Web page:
When using stainless steel wire, the size of the wire depends on the size of device and the application. An occlusion device, for example, preferably uses 0.010″ wire for a 10 mm square frame, while 0.014″ and 0.016″ wire would be used for 20 mm and 30 mm frames, respectively. Wire that is too stiff can damage the vessel, not conform well to the vessel wall, and increase the profile of the device.
Returning to FIG. 1, the single piece 59 of material comprising the frame 11 is formed into the closed circumference by securing the first and second ends 60,61 with an attachment mechanism 15 such as a piece of metal cannula. The ends 60,61 of the single piece 59 are then inserted into the cannula 15 and secured with solder 25, a weld, adhesive, or crimping to form the closed frame 11. The ends 60,61 of the single piece 59 can be joined directly without addition of a cannula 15, such as by soldering, welding, or other methods to join ends 61 and 62. Besides, joining the wire, the frame could be fabricated as a single piece of material 59, by stamping or cutting the frame 11 from another sheet (e.g., with a laser), fabricating from a mold, or some similar method of producing a unitary frame.
The device 10 depicted in FIG. 1 is shown in its first configuration 35 whereby all four interconnections or bends 20,21,22,23 and each of the sides 13 generally lie within a single flat plane. To resiliently reshape the device 10 into a second configuration 36, shown in FIG. 2, the frame 11 of FIG. 1 is folded twice, first along a diagonal axis 24 with opposite bends 20 and 21 being brought into closer proximity, followed by opposite bends 22 and 23 being folded together and brought into closer proximity in the opposite direction. The second configuration 36, depicted in FIG. 2, has two opposite bends 20,21 oriented at the first end 68 of the device 10, while the other opposite bends 22,23 are oriented at the second end 69 of the device 10 and rotated approximately 180° with respect to bends 20 and 21 when viewed in cross-section. The medical device in the second configuration 36 can be used as a stent 44 to maintain an open lumen 34 in a vessel 33, such as a vein, artery, or duct. The bending stresses introduced to the frame 11 by the first and second folds required to form the device 10 into the second configuration 36, apply radial force against the vessel wall 70 to hold the device 10 in place and prevent vessel closure. Absent any significant plastic deformation occurring during folding and deployment, the device in the second configuration 36 when removed from the vessel or other constraining means, will at least partially return to the first configuration 35. It is possible to plastically form the device 10 into the second configuration 36, such that it does not unfold when restraint is removed. This might be particularly desired if the device is made from nitinol or a superelastic alloy.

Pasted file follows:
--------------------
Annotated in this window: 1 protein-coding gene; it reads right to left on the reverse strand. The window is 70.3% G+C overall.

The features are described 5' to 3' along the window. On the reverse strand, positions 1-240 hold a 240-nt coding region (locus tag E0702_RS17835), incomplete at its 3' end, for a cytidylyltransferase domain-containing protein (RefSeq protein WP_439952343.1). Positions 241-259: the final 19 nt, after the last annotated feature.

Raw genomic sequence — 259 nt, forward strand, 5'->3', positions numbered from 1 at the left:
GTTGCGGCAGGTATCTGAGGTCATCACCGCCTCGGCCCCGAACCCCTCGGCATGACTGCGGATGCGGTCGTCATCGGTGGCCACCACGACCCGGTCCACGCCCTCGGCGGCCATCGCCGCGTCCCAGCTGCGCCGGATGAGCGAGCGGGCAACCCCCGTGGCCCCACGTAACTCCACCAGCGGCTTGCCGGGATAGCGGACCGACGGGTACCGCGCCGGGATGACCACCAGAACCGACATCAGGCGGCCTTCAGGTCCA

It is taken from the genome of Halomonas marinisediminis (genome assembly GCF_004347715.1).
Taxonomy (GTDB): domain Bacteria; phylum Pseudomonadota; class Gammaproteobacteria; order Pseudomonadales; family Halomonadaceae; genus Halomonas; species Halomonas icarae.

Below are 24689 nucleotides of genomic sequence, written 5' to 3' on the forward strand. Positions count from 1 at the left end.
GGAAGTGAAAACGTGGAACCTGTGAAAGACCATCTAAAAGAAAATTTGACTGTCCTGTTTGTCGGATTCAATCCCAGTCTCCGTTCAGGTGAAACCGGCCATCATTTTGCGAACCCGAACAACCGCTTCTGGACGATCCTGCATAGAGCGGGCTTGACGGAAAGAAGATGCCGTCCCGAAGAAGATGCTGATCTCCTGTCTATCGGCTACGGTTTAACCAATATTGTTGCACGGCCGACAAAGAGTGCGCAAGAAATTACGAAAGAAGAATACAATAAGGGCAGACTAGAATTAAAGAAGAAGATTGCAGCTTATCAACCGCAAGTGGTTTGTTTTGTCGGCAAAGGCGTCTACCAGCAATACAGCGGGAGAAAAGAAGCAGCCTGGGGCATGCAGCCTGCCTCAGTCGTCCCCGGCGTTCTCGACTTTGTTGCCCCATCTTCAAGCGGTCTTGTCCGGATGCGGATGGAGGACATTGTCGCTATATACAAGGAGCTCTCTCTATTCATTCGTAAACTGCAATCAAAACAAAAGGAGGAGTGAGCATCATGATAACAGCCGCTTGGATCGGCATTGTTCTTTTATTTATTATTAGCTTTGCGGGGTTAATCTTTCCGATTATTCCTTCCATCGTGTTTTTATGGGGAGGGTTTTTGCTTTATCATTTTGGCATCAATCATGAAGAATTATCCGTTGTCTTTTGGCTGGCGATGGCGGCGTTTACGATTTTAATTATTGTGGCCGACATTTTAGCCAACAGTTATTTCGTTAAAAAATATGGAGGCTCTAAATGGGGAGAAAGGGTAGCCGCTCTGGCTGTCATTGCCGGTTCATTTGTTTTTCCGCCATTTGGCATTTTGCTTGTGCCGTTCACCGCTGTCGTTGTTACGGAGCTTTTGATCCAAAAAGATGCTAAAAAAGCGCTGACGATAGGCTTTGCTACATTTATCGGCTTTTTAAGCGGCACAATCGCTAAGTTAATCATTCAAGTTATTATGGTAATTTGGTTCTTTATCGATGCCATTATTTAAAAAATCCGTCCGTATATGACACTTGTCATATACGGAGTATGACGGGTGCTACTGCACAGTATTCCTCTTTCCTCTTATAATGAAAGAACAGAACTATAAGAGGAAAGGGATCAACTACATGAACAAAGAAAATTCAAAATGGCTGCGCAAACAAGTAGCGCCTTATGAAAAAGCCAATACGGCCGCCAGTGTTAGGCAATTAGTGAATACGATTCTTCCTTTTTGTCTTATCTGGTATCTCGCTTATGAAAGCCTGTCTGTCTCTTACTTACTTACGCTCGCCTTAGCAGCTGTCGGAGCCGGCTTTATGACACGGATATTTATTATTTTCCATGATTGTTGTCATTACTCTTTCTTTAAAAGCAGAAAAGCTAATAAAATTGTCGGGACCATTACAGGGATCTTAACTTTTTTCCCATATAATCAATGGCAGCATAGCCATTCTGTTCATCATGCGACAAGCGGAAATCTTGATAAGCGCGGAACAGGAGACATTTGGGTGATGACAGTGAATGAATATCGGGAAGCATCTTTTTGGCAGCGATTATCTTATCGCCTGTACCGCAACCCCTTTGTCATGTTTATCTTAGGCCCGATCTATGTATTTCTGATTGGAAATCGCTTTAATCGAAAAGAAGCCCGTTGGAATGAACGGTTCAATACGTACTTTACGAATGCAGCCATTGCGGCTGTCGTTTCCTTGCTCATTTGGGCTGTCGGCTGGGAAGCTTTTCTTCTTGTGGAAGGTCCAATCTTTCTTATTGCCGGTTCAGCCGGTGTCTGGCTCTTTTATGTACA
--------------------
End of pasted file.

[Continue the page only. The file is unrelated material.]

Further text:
The standard method of deploying the medical device 10 in a vessel 33, depicted in FIG. 6, involves resiliently forming the frame 11 into a third configuration 37 to load into a delivery device 26, such as a catheter. In the third configuration 37 the adjacent sides 13 are generally beside each other in close proximity. To advance and deploy the device from the distal end 28 of the delivery catheter 26, a pusher 27 is placed into the catheter lumen 29, When the device 10 is fully deployed, it assumes the second configuration 36 within the vessel as depicted in FIG. 2. The sides 13 of the frame, being made of resilient material, conform to the shape of the vessel wall 70 such that when viewed on end, the device 10 has a circular appearance when deployed in a round vessel.
A second embodiment of the present invention is depicted in FIG. 3 wherein one or more barbs 19 are included to anchor the device 10 following deployment. As understood, a barb can be a wire, hook, or any structure attached to the frame and so configured as to be able to anchor the device 10 within a lumen. The illustrative embodiment includes a first strut 17 with up to three other barbed struts 18,71,72, indicated in dashed lines, representing alternative embodiments. As depicted in detail view FIG. 3A, in the combination 38 that comprises struts 17 and 18, each strut is an extension of the single piece 59 of material of the frame 11 beyond the closed circumference 59. The attachment cannula 15 secures and closes the single piece 59 of material into the frame 11 as previously described, while the first and second ends 60,61 thereof, extend from the cannula 15, running generally parallel with the side 13 of the frame 11 from which they extend, each preferably terminating around or slightly beyond respective interconnections or bends 20,23. To facilitate anchoring, the distal end of the strut 17 in the illustrative embodiment contains a bend or hook defining barb 19.